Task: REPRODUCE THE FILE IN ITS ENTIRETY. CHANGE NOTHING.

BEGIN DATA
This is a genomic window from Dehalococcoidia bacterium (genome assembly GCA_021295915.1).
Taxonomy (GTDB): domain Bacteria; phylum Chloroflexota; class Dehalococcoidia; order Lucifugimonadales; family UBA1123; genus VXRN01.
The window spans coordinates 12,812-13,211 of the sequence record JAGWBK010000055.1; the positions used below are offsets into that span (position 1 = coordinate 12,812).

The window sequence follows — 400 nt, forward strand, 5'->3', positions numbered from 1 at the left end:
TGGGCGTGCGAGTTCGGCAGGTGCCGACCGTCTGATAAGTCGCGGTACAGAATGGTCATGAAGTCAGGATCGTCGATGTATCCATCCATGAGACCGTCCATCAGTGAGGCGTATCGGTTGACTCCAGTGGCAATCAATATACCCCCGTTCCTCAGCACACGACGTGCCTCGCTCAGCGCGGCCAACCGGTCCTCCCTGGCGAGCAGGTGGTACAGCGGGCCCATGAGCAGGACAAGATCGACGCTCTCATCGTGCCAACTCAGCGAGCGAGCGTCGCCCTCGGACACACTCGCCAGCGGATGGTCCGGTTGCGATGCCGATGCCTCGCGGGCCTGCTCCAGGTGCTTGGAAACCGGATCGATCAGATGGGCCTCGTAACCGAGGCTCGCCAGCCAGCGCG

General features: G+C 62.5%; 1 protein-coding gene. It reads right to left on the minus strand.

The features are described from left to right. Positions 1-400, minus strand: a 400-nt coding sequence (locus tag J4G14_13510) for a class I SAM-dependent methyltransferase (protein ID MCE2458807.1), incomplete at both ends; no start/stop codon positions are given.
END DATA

This is a genomic window from Dehalococcoidia bacterium (genome assembly GCA_021295915.1).
Taxonomy (GTDB): domain Bacteria; phylum Chloroflexota; class Dehalococcoidia; order Lucifugimonadales; family UBA1123; genus VXRN01.
The window spans coordinates 12,812-13,211 of the sequence record JAGWBK010000055.1; the positions used below are offsets into that span (position 1 = coordinate 12,812).

The window sequence follows — 400 nt, forward strand, 5'->3', positions numbered from 1 at the left end:
TGGGCGTGCGAGTTCGGCAGGTGCCGACCGTCTGATAAGTCGCGGTACAGAATGGTCATGAAGTCAGGATCGTCGATGTATCCATCCATGAGACCGTCCATCAGTGAGGCGTATCGGTTGACTCCAGTGGCAATCAATATACCCCCGTTCCTCAGCACACGACGTGCCTCGCTCAGCGCGGCCAACCGGTCCTCCCTGGCGAGCAGGTGGTACAGCGGGCCCATGAGCAGGACAAGATCGACGCTCTCATCGTGCCAACTCAGCGAGCGAGCGTCGCCCTCGGACACACTCGCCAGCGGATGGTCCGGTTGCGATGCCGATGCCTCGCGGGCCTGCTCCAGGTGCTTGGAAACCGGATCGATCAGATGGGCCTCGTAACCGAGGCTCGCCAGCCAGCGCG

General features: G+C 62.5%; 1 protein-coding gene. It reads right to left on the minus strand.

The features are described from left to right. Positions 1-400, minus strand: a 400-nt coding sequence (locus tag J4G14_13510) for a class I SAM-dependent methyltransferase (protein ID MCE2458807.1), incomplete at both ends; no start/stop codon positions are given.